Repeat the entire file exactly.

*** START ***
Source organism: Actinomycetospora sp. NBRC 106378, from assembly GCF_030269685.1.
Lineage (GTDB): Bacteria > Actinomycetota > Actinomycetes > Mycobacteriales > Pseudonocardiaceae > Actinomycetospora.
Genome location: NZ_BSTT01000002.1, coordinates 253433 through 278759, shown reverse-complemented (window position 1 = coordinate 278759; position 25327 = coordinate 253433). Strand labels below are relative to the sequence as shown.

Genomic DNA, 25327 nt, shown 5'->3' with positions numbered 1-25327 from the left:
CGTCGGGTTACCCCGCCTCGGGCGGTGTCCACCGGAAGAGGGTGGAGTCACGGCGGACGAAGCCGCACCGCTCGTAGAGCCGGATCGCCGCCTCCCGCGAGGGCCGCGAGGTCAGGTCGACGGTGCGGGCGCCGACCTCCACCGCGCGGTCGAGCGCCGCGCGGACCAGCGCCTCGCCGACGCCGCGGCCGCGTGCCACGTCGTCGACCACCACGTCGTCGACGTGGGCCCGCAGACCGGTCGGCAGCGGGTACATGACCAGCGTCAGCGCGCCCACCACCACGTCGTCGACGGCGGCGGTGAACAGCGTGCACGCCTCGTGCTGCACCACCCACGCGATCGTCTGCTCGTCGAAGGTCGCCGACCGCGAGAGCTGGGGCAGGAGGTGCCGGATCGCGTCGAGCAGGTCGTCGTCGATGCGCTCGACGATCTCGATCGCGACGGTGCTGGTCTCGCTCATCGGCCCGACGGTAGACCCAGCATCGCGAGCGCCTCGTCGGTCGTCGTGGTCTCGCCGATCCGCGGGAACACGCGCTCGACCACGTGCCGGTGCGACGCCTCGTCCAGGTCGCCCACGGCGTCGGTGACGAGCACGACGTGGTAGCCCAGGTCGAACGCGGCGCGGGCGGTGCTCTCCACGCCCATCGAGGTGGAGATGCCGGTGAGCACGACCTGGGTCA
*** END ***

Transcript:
Source organism: Actinomycetospora sp. NBRC 106378, from assembly GCF_030269685.1.
Lineage (GTDB): Bacteria > Actinomycetota > Actinomycetes > Mycobacteriales > Pseudonocardiaceae > Actinomycetospora.
Genome location: NZ_BSTT01000002.1, coordinates 253433 through 278759, shown reverse-complemented (window position 1 = coordinate 278759; position 25327 = coordinate 253433). Strand labels below are relative to the sequence as shown.

Genomic DNA, 25327 nt, shown 5'->3' with positions numbered 1-25327 from the left:
CGTCGGGTTACCCCGCCTCGGGCGGTGTCCACCGGAAGAGGGTGGAGTCACGGCGGACGAAGCCGCACCGCTCGTAGAGCCGGATCGCCGCCTCCCGCGAGGGCCGCGAGGTCAGGTCGACGGTGCGGGCGCCGACCTCCACCGCGCGGTCGAGCGCCGCGCGGACCAGCGCCTCGCCGACGCCGCGGCCGCGTGCCACGTCGTCGACCACCACGTCGTCGACGTGGGCCCGCAGACCGGTCGGCAGCGGGTACATGACCAGCGTCAGCGCGCCCACCACCACGTCGTCGACGGCGGCGGTGAACAGCGTGCACGCCTCGTGCTGCACCACCCACGCGATCGTCTGCTCGTCGAAGGTCGCCGACCGCGAGAGCTGGGGCAGGAGGTGCCGGATCGCGTCGAGCAGGTCGTCGTCGATGCGCTCGACGATCTCGATCGCGACGGTGCTGGTCTCGCTCATCGGCCCGACGGTAGACCCAGCATCGCGAGCGCCTCGTCGGTCGTCGTGGTCTCGCCGATCCGCGGGAACACGCGCTCGACCACGTGCCGGTGCGACGCCTCGTCCAGGTCGCCCACGGCGTCGGTGACGAGCACGACGTGGTAGCCCAGGTCGAACGCGGCGCGGGCGGTGCTCTCCACGCCCATCGAGGTGGAGATGCCGGTGAGCACGACCTGGGTCA